Basically, when it comes to the environmental benefits, it’s still too early to know.

So what about the other main benefit: an end to the suffering and death of trillions of beings every year? [tweet this]

Here is where cultured meat has the potential to shine.

Maybe. Eventually.

There are several significant hurdles to overcome before lab-grown meat can be called anything near “cruelty and animal-free.” The major issues on the ethics end are establishing self-renewing stem cells and finding plant-based materials for the growth medium and scaffolding.

To understand what that means, I’ll give a very simplified version of in-vitro meat production. Initially, cells are taken via biopsy from a living animal and deposited into a growth medium where they proliferate and grow. Eventually, in order to produce meat products with more structure than the ground patty, they will need a form of scaffolding to hold their shape.

The first ethical issues arise when considering the long-term viability of the initial harvested cells. Professor Mark Post, the man behind the famous taste-tested burger, has said that, “the most efficient way of taking the process forward would still involve slaughter,” with a “limited herd of donor animals” kept for stock.[38] Others in the movement envision the establishment of a self-renewing stem cell line, meaning only an initial biopsy would be required at which point the cell line would replicate indefinitely.[39][40][41]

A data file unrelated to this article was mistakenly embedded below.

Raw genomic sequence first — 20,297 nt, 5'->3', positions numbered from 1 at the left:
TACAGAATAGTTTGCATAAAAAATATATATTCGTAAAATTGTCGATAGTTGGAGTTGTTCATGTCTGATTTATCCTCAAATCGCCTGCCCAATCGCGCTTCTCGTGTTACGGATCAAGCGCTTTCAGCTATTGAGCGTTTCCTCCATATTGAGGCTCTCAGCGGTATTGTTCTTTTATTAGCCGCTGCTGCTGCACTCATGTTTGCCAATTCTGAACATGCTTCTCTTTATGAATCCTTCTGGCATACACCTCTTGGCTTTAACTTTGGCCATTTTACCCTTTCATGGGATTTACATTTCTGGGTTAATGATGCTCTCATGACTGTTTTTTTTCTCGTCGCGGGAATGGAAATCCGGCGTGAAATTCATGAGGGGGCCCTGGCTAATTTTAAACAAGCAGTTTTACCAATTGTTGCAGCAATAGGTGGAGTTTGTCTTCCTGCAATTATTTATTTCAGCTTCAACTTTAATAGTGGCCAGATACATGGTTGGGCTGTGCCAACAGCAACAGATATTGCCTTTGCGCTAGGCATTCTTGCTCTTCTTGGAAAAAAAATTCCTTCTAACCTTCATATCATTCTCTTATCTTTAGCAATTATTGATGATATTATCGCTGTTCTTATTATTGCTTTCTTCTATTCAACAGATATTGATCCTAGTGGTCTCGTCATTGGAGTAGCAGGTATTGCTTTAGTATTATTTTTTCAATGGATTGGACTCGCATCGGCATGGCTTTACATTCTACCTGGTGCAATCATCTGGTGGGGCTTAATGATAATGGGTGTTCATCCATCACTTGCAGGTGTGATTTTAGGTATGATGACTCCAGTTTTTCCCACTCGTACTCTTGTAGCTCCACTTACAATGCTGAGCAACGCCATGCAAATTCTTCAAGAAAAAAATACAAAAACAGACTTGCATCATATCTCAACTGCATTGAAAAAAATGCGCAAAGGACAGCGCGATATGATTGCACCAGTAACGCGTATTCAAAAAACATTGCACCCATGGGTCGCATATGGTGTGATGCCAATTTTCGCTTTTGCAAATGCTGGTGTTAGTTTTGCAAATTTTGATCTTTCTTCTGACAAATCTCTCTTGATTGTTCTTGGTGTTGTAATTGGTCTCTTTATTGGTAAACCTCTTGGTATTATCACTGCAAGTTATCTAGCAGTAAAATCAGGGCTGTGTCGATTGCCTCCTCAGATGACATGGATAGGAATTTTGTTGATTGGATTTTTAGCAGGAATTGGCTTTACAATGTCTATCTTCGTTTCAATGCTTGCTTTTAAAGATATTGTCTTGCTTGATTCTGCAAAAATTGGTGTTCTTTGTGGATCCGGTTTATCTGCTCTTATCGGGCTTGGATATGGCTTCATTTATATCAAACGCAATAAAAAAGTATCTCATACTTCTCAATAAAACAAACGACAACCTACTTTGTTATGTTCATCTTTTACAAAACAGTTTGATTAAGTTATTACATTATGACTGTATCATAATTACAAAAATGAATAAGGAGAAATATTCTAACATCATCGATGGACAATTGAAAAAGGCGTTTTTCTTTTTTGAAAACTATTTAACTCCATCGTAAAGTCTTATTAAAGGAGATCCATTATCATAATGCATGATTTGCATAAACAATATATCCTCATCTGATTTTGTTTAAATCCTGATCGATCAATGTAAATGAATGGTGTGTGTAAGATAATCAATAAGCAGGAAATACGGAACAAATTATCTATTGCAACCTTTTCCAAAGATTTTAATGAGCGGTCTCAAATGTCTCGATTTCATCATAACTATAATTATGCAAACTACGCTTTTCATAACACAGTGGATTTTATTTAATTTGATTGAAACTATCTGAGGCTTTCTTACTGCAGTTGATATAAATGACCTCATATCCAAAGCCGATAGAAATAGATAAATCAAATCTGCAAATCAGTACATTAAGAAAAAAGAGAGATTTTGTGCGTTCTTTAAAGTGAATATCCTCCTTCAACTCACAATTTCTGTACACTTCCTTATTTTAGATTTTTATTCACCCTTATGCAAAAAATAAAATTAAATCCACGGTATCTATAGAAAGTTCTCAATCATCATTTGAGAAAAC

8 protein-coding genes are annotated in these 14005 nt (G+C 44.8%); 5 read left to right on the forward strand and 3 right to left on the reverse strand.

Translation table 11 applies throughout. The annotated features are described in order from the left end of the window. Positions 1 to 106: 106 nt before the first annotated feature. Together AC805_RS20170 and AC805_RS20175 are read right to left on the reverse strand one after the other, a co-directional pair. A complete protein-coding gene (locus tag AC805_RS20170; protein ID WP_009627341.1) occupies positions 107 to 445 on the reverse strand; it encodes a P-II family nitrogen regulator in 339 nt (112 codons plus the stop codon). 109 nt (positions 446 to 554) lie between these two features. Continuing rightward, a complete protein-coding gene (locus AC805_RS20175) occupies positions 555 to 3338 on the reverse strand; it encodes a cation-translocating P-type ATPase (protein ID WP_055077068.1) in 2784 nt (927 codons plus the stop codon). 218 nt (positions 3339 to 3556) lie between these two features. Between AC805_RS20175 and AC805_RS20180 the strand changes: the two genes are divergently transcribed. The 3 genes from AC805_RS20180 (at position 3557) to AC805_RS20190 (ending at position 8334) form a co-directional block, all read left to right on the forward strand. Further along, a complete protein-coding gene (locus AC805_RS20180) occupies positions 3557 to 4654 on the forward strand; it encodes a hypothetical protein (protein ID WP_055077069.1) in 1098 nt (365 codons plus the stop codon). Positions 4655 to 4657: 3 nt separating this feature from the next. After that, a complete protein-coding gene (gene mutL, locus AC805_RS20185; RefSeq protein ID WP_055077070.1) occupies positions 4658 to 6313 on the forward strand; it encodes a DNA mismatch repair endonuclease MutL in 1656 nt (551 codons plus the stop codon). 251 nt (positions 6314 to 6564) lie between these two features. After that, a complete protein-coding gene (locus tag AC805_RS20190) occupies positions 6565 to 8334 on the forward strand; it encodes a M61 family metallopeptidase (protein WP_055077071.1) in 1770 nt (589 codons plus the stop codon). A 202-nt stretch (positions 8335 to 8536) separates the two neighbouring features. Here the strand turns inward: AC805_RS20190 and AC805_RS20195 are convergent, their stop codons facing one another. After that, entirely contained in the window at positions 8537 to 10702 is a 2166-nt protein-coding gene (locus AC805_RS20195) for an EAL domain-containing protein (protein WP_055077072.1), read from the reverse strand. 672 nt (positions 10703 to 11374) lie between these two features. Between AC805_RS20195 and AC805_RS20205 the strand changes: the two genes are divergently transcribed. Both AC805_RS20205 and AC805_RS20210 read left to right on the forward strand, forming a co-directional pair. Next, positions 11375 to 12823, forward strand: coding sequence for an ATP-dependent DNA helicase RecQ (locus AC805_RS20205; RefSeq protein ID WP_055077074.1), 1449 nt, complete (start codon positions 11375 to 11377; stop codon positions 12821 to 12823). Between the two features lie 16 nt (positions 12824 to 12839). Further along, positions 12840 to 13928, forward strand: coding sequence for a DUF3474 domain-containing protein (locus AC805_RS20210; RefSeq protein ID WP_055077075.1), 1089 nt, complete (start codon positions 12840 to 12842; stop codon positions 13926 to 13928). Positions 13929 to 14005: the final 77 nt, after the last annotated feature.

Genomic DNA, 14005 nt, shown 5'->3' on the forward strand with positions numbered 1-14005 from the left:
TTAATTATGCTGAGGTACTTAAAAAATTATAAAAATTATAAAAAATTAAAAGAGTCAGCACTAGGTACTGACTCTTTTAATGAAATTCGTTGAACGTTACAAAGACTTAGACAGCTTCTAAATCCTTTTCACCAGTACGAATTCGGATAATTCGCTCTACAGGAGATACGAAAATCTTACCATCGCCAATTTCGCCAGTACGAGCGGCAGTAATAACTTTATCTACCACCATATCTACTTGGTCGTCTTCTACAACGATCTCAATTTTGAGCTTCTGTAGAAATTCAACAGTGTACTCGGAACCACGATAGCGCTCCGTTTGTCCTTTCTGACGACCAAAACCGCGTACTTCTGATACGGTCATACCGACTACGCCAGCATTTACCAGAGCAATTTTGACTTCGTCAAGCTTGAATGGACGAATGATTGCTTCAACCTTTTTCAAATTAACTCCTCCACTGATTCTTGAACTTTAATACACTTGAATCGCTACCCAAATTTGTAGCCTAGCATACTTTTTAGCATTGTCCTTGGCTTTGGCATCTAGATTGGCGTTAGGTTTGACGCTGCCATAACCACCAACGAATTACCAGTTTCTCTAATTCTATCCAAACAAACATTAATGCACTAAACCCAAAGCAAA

Yet another concern is that, given humanity’s love of the new, different and exotic, we may start breeding specialty animals for cell harvesting, which would still require the confinement and reproductive control of sentient beings.[42]

As a side-note, Post’s famous burger was made with egg powder to enhance the taste, introducing another level of animal suffering.[43] This is by no means, however, a necessary practice.

The second major ethical issue and one that isn’t widely addressed in most of the news reports on cultured meat, is the growth medium into which the cells are deposited. At the moment, the most widely used medium is bovine fetal serum. Fetal serum from an array of animals is commonly employed in a wide range of experiments, including those for tampons, which I covered in my “Are Tampons Vegan?” video.